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Math 300 HW1 - Math 300 Homework 1 Alex Lemon In this...

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Math 300: Homework 1 Alex Lemon January 25, 2008 In this problem set, the set of real numbers, R , is taken as a generic set, with two closed operations (+ and · ) and an order operation ( < ), satisfying certain axioms. For the sake of completeness, these axioms are presented below. The axioms will often be referenced according to the enumeration scheme below. Let a , b and c denote arbitrary elements of R . A1: Associativity of Addition ( a + b ) + c = a + ( b + c ) A2: Commutativity of Addition a + b = b + a A3: Existence of an Additive Identity 0 R : a + 0 = a, a R A4: Existence of Additive Inverses a R , ( - a ) R : a + ( - a ) = 0 M1: Associativity of Multiplication ( a · b ) · c = a · ( b · c ) M2: Commutativity of Multiplication a · b = b · a M3: Existence of a Multiplicative Identity 1 R , 1 6 = 0 : a · 1 = a, a R M4: Existence of Multiplicative Inverses a R , a 6 = 0 , a - 1 R : a · a - 1 = 1 D: Distributivity ( a + b ) · c = a · c + b · c 1
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O1: Trichotomy Law a, b R , exactly one of the following is true 1. a < b 2. b < a 3. a = b O2: Transitivity If a < b and b < c , then a < c O3: Inequality and Addition If a < b , then a + c < b + c, c R O4: Inequality and Multiplication If a < b and 0 < c , then a · c < b · c . O5: Archimedean Ordering Principle If 0 < a and 0 < b , then n N : b < n · a = a + a + · · · + a ( n summands) 1 Problem # 1 Suppose a, b R . Using the axioms for R from the notes, show that a = b if and only if a + c = b + c and a · c = b · c for all c R . 1.1 a = b a + c = b + c The first statement is a = b if and only if a + c = b + c . This requires that two things being shown: 1. a = b a + c = b + c 2. a + c = b + c a = b 1.1.1 Argue that a = b a + c = b + c Suppose that a, b R and a = b . Addition is implicitly defined to be a function, + : R 2 7→ R , where R 2 is the Cartesian product of R with itself and the Cartesian product of two sets, S and T , is defined by S × T = { ( s, t ) | s S and t T } . Thus, addition can be formally written as a + b +( a, b ). Since addition is a function, we know that + associates a unique value, x R , to each ( x 1 , x 2 ) R 2 . Suppose we are able to identify two real numbers, a, b R ; that is, we can write a = b . Then, the definition of equality in R 2 allows us to identify ( a, c ) = 2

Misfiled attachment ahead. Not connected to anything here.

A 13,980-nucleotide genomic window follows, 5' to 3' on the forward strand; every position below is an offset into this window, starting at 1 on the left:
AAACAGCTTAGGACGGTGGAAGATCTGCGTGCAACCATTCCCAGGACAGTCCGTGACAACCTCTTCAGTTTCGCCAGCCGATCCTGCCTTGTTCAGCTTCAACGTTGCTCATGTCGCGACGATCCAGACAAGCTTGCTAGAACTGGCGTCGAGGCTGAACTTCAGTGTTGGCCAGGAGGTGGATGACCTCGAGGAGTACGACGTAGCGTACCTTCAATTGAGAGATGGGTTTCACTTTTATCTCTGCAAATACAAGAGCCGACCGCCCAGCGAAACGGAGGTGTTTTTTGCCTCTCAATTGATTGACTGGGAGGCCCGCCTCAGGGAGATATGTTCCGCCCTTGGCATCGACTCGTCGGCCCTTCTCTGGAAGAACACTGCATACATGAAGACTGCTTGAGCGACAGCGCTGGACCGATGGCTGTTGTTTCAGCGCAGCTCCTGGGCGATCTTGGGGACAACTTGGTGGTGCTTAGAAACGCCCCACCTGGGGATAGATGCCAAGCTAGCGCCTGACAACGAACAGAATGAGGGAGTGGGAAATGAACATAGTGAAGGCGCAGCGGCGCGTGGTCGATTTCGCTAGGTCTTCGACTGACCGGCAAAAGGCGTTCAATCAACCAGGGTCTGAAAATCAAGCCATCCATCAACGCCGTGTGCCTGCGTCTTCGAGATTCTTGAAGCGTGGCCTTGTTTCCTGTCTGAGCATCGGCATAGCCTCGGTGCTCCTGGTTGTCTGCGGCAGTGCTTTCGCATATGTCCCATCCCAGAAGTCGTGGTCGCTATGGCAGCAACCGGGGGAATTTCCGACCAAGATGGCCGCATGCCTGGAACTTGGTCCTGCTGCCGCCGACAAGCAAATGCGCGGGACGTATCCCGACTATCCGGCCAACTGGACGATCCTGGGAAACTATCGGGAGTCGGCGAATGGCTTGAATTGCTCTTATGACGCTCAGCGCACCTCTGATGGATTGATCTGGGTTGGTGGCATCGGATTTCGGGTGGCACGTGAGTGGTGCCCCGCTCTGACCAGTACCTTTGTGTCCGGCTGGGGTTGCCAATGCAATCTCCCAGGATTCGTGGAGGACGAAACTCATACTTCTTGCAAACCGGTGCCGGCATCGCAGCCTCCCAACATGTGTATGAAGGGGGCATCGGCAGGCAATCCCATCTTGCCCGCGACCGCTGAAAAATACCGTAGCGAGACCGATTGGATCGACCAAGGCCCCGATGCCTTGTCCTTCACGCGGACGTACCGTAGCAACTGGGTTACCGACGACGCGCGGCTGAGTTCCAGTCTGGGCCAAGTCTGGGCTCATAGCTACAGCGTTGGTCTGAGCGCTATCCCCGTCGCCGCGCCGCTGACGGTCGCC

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( b, c ) , c R . One property of functions is that they map every element in their domains to one and only one element in their ranges (though multiple elements of the domain can map to a single element of the range). Using the implicit assumption that + is a function, we can therefore conclude that ( a, c ) = ( b, c ) +( a, c ) = +( b, c ) . This conclusion can be converted to more familiar notation. Given a, b R : a = b a + c = b + c, c R 1.1.2 Show that a + c = b + c a = b Suppose that a + c = b + c . Property (A4) guarantees the existence of additive inverses: a R , ( - a ) R : a + ( - a ) = 0 (A4) Since we have just argued that a = b a + c = b + c and we have assumed that a + c = b + c : ( a + c ) + ( - c ) = ( b + c ) + ( - c ) a + ( c + ( - c )) = b + ( c + ( - c )) (by A1) a + 0 = b + 0 (by A4) a = b (by A3) a + c = b + c a = b 1.1.3 Conclude that a = b a + c = b + c It has been shown that, a, b, c R : 1. a = b a + c = b + c (i.e. a = b only if a + c = b + c ).
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